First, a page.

Time running out to fix Medicare pay

Without legislative action, physician Medicare reimbursement would be cut 5.1% next year and about 40% over the next nine years.

Posted Sept. 11, 2006.

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If ever time was of the essence to fix the broken Medicare physician payment formula, it is now -- before lawmakers go back to their states and districts in October to campaign for re-election.

The latest news is grim. Physician reimbursement would fall on average 5.1% next year unless lawmakers act. And that's just the beginning. Without congressional intervention, doctors' Medicare pay will be slashed about 40% over the next nine years, while practice costs increase about 20%.

The problem is, and has been for years, the hopelessly flawed Medicare physician payment formula. The calculation punishes physicians with lower payments when increases in spending for their services exceeds growth in the gross domestic product. But growth in medical care is influenced by factors other than GDP -- growing patient health needs, new technology to more accurately diagnose patient illness, and expanded Medicare coverage that encourages patients to seek more care.

That's why the American Medical Association is calling for an overhaul of the formula. The Association's proposal is nothing more than common sense: Keep physician payment increases in line with growth in the cost of caring for Medicare beneficiaries.

Physicians aren't the only ones calling for change. The Medicare Payment Advisory Commission, which advises Congress on physician reimbursement, has said the payment system should be scrapped. The panel recommends that instead of using a formula, the government should base yearly physician payment updates on an analysis of payment adequacy.

As it stands now, the payment reductions would be compounded by four other major policy changes that would hurt many doctors' reimbursement rates. These include AMA-opposed Medicare imaging pay cuts slated to begin next year.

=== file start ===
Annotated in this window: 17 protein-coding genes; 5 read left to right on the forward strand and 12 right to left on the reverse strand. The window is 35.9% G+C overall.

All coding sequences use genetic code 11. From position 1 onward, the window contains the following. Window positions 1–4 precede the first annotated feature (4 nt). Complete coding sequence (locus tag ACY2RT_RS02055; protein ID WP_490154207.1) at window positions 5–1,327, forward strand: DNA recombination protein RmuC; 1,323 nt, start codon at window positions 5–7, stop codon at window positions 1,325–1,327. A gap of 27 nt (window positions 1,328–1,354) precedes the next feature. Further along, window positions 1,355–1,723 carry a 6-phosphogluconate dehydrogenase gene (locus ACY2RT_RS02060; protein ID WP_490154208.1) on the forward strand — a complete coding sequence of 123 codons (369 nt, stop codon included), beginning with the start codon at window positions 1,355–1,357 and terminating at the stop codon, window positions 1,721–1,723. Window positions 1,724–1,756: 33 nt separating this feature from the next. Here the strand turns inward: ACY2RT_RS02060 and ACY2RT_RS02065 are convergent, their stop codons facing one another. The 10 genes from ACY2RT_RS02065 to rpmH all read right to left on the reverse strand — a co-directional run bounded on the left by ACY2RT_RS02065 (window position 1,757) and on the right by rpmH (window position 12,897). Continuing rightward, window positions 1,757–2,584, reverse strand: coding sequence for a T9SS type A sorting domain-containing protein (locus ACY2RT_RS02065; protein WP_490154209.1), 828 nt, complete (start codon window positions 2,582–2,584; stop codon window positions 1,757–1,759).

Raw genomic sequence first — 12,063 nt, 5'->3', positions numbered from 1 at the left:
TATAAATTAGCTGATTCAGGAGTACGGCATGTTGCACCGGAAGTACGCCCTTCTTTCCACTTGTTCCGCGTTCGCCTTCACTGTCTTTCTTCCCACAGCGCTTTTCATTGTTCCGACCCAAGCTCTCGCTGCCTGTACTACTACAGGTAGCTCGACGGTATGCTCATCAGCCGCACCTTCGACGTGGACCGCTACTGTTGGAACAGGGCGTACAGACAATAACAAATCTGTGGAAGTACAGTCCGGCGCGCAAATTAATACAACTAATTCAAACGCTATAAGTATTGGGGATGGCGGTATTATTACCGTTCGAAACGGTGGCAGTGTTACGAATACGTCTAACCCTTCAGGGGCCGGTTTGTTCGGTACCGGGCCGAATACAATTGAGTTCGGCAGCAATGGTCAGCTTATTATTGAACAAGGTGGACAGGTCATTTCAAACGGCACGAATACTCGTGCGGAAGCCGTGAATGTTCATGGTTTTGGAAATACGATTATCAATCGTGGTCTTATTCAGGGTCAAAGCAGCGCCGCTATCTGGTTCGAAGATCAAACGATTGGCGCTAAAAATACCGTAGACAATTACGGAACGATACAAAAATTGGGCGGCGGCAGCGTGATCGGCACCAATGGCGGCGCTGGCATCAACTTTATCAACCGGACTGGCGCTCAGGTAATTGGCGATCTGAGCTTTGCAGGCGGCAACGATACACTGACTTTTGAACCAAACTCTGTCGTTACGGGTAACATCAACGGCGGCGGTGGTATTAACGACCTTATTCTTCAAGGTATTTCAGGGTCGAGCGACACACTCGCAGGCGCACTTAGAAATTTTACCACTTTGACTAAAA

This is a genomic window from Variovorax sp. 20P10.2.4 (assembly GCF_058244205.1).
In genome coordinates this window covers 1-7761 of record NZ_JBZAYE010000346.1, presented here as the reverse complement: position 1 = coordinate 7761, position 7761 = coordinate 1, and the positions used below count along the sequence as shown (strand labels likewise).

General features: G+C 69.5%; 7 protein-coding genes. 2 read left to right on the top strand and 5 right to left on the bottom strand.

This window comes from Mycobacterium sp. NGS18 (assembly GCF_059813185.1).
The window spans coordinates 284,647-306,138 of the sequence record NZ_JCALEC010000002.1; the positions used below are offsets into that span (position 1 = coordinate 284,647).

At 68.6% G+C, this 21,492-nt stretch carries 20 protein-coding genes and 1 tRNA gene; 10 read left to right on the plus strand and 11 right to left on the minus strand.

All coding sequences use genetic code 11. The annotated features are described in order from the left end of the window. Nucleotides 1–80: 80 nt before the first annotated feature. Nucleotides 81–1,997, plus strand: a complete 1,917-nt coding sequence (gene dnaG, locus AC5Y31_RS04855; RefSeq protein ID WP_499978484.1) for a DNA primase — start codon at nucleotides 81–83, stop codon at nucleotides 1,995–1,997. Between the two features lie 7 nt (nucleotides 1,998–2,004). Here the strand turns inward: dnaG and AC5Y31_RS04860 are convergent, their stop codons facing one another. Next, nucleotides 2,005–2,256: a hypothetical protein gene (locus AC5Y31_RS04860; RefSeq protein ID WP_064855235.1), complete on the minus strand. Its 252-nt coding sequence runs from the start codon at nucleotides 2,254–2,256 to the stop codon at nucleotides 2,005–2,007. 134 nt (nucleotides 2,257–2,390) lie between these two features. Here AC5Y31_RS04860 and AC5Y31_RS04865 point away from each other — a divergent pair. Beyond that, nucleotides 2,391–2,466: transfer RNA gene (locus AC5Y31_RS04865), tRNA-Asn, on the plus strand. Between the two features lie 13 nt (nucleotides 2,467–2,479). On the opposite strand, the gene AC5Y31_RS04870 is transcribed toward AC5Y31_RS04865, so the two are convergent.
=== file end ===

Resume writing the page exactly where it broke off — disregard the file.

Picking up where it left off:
If Congress fails to reform payment, doctor access for seniors and people with disabilities will suffer.

Forty-five percent of physicians tell the AMA that cuts would force them either to decrease or to stop taking new Medicare patients. This is a financial decision no doctor wants to be forced to make. But as AMA Board of Trustees Chair Cecil B. Wilson, MD, said, "To keep providing high-quality care to patients, Medicare must provide appropriate payments to the doctors who provide that care."

Physicians are fighting to prevent the cuts from happening. This week, physicians from across the country, representing many medical specialties, will hit Capitol Hill, with help from the AMA, pressing for payment reform. This is one more feature of the Association's effort, which has included about a half million grassroots contacts to Congress, participation in several congressional hearings, outreach through the various forms of media and "House Call" visits to key congressional districts.

The AMA is urging doctors and patients to contact their representatives and senators to ask them to prevent the cuts and tie payment to the cost of practicing medicine. Physicians may call the AMA Grassroots Action Center's hotline at 800-833-6354, and patients may call the Patients' Action Network at 888-434-6200.

The string of reimbursement reductions couldn't come at a worse time. The first wave of baby boomers will begin to enter Medicare in five years, in the midst of the payment cuts. At one of the most crucial times in the program's history, the government will be letting beneficiaries down.

These patients and the physicians who care for them are the constituents that lawmakers will face next month during the campaigns for the November elections. Congress must not disappoint them.

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External links

AMA on Medicare physician payment reform (link)

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